March 5, 2013
One of the oldest adages in business is “people do business with people they like.”
You’ve heard that before, probably more than once.
That’s called Relationship Selling.
The ability to get close personally to customers is a critical sales skill.
However, that will only carry you so far.
It doesn’t matter whether or not you know your customer’s daughter plays shortstop on her high school softball team, or if the customer’s mother recently fought the flu.
What matters most is whether or not the customer has confidence in your product knowledge and trusts you as an authority.
Every business owner wants to brag on their business just as much as their children. Do you know your customer’s industry as well as their family tree?
What industry challenges keep Truck Buyer John awake at night?
Maybe John is having a great year but a key supplier just gave him some bad news that will complicate his business a few weeks down the road.
In an NTEA Work Truck session held Tuesday, Bob Aquaro, Vice President, TARA Commercial Vehicle Consulting Services, said you should know as much as possible about your customer and their industry before the first sales meeting.
The first sales meeting will validate that information and you’ll learn new information that will later affect the negotiation process.
On your first sales call, dress similar to your customer, and grooming is important. If you can’t find out your customer’s dress code, Aquaro says err on the side of your Sunday best.
“You can’t go wrong in a suit and tie, for both men and women,” he says. “You can go wrong in jeans and a t-shirt.”
He says salespeople are the most important part of the deal. They establish customer confidence and trust.
And you do this by knowing what you’re talking about – being prepared.
Part of the preparation is understanding your customer, and understanding them is not the same as getting to know them.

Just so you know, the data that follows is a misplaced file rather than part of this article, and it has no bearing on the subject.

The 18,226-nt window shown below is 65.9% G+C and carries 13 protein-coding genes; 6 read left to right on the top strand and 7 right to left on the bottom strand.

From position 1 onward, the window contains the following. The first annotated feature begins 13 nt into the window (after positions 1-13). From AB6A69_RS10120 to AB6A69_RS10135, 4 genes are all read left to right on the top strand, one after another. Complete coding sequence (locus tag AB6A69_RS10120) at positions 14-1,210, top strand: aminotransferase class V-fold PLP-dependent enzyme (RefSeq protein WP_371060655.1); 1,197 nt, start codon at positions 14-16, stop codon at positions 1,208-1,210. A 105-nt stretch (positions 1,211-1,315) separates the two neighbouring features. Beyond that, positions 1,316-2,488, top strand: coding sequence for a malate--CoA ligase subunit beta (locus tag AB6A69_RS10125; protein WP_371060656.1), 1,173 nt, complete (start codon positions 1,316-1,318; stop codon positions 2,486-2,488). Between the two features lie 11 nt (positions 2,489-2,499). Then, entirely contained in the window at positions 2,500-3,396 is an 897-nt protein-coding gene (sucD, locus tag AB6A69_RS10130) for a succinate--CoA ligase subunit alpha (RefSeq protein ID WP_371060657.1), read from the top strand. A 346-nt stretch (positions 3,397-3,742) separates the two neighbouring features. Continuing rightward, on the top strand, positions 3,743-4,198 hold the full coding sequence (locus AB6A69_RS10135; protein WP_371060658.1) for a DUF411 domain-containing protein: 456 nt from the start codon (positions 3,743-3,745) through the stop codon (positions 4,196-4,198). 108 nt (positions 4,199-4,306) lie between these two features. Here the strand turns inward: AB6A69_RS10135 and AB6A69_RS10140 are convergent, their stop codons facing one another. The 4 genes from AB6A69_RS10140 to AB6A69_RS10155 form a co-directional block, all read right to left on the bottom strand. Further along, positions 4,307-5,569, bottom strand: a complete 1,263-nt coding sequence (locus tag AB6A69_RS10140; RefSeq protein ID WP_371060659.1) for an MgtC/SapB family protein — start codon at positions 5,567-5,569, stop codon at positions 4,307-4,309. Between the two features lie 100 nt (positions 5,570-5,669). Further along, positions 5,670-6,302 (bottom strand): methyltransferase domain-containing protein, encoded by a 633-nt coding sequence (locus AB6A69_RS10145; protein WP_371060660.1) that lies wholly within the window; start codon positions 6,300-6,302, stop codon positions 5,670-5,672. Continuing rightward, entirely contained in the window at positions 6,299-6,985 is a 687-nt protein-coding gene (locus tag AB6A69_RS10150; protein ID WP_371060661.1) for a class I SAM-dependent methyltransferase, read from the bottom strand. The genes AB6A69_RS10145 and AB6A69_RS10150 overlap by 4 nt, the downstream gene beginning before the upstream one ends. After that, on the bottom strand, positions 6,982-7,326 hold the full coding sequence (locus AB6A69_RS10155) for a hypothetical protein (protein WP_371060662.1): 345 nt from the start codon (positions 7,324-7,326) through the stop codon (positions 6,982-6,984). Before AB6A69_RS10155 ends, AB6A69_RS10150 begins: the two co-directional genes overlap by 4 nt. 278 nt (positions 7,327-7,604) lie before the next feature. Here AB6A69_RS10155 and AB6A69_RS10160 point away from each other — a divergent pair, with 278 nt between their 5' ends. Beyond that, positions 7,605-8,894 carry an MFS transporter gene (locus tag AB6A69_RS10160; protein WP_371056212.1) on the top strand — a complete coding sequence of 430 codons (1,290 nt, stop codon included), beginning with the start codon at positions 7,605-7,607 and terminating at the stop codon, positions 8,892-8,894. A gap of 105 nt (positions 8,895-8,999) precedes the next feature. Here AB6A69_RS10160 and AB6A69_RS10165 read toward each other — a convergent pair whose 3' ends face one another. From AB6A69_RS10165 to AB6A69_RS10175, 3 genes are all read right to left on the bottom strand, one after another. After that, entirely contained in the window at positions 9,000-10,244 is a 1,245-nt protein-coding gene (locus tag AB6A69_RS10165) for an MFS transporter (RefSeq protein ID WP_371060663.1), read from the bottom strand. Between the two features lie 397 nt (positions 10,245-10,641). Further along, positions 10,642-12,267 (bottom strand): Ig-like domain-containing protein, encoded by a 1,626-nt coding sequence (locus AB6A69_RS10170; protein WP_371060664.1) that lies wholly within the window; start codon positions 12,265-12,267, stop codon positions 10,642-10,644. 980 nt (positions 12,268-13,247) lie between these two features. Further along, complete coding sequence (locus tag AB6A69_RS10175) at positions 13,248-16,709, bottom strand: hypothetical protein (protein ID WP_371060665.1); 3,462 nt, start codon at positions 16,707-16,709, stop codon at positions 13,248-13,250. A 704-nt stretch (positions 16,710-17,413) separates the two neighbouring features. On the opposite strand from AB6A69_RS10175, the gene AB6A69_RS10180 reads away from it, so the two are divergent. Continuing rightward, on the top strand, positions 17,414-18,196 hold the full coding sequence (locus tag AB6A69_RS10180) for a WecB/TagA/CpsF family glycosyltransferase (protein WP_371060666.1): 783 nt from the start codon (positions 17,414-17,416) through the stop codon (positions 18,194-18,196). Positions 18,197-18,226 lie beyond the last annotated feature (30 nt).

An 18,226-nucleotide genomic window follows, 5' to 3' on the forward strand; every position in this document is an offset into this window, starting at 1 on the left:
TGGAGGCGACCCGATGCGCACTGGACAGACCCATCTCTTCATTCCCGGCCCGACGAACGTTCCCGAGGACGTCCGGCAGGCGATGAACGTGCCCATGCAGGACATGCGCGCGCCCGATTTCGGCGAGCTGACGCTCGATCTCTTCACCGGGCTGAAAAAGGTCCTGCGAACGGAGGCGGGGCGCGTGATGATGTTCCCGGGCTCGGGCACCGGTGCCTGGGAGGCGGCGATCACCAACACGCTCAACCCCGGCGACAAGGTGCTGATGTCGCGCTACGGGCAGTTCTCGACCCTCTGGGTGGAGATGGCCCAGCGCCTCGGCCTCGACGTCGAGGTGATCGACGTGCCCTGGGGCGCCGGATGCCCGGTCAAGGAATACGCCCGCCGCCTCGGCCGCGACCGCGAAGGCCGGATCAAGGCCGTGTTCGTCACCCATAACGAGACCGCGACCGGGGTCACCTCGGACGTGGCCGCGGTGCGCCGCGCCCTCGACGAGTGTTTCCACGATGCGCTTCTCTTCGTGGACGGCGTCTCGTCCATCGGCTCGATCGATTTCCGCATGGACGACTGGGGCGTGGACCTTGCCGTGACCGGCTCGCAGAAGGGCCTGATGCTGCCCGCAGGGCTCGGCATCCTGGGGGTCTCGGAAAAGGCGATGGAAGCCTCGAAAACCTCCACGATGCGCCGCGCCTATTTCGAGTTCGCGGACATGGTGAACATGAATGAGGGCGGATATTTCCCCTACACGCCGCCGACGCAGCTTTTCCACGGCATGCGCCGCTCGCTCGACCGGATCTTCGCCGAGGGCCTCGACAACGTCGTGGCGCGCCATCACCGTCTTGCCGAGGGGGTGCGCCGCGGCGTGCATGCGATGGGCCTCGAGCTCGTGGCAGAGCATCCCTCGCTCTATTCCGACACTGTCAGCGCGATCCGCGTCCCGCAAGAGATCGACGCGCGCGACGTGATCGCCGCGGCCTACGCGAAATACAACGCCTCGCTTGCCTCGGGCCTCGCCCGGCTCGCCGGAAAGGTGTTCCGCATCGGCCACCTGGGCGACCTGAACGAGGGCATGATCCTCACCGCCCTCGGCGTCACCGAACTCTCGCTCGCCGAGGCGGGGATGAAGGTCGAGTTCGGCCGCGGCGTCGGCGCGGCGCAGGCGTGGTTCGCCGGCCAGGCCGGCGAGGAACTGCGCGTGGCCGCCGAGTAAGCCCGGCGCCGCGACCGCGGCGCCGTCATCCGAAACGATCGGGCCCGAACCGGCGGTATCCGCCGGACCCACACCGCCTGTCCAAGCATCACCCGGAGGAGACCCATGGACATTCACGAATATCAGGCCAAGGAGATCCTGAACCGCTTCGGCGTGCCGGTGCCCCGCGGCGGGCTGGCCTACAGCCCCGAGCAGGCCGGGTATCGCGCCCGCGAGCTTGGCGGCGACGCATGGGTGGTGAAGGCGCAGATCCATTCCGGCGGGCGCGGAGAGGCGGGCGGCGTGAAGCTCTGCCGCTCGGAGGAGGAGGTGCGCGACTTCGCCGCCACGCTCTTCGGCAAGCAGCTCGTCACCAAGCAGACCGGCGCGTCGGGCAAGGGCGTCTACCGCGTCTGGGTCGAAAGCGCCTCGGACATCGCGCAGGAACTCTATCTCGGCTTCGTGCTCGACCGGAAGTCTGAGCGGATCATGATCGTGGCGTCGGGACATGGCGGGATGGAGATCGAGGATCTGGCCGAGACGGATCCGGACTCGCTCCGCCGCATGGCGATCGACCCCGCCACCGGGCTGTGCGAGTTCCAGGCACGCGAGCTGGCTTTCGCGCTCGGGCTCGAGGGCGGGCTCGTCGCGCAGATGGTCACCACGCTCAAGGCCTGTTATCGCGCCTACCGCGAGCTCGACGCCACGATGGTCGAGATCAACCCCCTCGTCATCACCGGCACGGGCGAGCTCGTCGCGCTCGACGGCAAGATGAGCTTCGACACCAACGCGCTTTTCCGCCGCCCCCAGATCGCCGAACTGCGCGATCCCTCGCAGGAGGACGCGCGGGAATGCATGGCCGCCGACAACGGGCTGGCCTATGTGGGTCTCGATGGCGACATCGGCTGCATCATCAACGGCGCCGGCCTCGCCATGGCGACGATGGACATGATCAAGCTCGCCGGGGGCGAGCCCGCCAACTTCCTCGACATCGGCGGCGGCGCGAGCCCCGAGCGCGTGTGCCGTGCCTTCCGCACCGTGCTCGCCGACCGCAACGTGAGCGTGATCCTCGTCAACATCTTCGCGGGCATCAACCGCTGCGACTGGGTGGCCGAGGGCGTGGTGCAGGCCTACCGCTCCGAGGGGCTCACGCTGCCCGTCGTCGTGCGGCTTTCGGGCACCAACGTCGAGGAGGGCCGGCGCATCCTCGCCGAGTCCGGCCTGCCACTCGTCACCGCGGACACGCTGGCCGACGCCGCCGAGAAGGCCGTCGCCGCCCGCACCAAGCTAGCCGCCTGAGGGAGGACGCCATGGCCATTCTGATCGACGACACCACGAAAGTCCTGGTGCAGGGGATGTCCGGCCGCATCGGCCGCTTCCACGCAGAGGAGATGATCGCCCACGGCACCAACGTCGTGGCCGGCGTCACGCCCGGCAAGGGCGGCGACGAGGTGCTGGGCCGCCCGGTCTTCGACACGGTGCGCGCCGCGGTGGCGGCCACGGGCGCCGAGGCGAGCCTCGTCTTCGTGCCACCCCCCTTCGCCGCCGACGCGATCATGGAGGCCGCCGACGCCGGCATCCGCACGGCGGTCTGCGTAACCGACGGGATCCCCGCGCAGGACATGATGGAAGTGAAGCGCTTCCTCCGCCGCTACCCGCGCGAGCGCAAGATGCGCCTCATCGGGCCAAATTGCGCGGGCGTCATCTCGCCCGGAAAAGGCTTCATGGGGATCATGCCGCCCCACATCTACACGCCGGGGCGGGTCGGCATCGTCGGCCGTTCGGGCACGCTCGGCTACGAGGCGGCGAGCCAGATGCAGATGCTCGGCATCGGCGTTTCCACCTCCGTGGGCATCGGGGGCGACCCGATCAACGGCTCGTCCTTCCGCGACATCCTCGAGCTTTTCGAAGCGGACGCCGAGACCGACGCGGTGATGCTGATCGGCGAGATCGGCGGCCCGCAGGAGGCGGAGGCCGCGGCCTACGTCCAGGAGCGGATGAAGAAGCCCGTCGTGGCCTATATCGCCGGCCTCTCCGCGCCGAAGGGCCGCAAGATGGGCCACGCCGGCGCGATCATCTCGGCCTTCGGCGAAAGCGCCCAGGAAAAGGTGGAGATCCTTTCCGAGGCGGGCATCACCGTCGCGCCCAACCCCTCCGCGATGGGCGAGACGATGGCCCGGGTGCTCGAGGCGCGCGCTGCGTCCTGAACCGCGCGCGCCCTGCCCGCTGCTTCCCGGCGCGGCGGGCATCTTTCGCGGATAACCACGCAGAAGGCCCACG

Aquaro offered four essential steps in sales.
1. Sell yourself first. People buy from people. You want them to say, “Why should I buy from this guy and not from other people.”
2. Sell your company second. This is essentially an extension of the first directive. Why should they buy from you, and what makes your company better than others? Always refer to your company as “we” or “our” not “they.” Make yourself an authority for the company.
“Mr. Customer, I would like to tell you a little bit about my company.” This should only take about 30 seconds. “How do I tell my story in about 30 seconds,” Aquaro asks.
3. Sell your product third.
Then, present your price and be prepared to negotiate.
In negotiations, don’t forget the most important part: Asking for the business.
Aquaro says he is consistently amazed at the number of sales negotiations that fail to wrap up with asking for the order.
Sure, that’s implied. Why else would you be there? You’re there to make a sale.
However, asking for the order is the easiest catalyst to jumpstart negotiations en route to the close, Aquaro says.
Once you’re in front of the customer and working on negotiations, don’t say this: “I will have to talk to my boss and get back with you”
Say this: “I will have to study that proposal and see if it’s the best decision for both our companies.”
You’ve essentially said the same thing, and you’re still going to back up and talk it over with your bosses, but you’re taking ownership in the decision process and preserving your authority in the negotiation process.
You don’t “get” business, you “earn” it.
Understanding how to earn it can easily pave the way to earning more of it.
Jason Cannon is Online Managing Editor of Successful Dealer. He can be reached via email at email@example.com. Follow him on twitter at @By_Jason_Cannon.